There are several scales for measuring temperature (Note 1.K). In 1709 the German physicist Gabriel Fahrenheit developed the oldest scale still in common use, taking as zero the lowest temperature he had recorded in the city of Danzig, and fixing the upper limit of the scale at the temperature of the human body, which he (erroneously) took to be 100°F. (It is actually near 96°F.) The boiling point of water at sea level is 212 degrees on such a scale.
However, another scale, based on the properties of water, has now become universal. Zero corresponds to the temperature at which ice forms and 100 degrees is the boiling point of pure water at sea level. It was called the Centigrade scale until 1948, but such a hundred-unit scale may be used for measuring things other than temperature. Also, there is now a convention to relate all units to the names of famous scientists, in this case Anders Celsius (1701-44). The relationship between the Celsius (°C) and the Fahrenheit (°F) scales can be found in Note 1.K.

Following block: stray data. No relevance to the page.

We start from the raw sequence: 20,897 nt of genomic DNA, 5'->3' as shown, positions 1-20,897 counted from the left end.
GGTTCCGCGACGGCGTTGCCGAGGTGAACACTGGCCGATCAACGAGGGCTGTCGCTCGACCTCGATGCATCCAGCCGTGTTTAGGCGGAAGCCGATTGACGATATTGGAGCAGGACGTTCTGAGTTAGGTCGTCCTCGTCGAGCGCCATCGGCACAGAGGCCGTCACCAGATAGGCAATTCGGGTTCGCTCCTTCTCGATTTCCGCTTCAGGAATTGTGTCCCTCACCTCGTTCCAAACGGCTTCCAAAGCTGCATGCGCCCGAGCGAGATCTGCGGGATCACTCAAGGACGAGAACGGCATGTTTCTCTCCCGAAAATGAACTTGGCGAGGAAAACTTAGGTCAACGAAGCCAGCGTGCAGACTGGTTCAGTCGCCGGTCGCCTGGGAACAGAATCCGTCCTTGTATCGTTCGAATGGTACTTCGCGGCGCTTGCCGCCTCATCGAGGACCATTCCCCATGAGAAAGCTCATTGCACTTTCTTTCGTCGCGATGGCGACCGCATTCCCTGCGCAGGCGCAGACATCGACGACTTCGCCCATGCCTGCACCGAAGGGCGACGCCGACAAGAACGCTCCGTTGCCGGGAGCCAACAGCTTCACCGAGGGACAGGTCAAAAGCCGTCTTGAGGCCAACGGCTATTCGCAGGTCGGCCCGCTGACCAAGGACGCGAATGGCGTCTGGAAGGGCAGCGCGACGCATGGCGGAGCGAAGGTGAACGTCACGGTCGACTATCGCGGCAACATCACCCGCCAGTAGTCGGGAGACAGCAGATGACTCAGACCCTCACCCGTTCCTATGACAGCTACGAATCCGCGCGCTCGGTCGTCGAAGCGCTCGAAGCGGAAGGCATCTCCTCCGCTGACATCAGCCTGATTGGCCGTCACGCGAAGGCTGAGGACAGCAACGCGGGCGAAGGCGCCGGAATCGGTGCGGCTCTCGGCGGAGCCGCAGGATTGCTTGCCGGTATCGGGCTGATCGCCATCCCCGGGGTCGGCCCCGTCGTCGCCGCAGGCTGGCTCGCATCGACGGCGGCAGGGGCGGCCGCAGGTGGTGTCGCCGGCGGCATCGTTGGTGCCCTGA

There is also a third measure of temperature, the Kelvin scale (Note 1.K), commonly used in science. In this book, we use both °C and K. In particular, we use K to designate a temperature difference, so that 8°C and 10°C differ by 2 K, for example.
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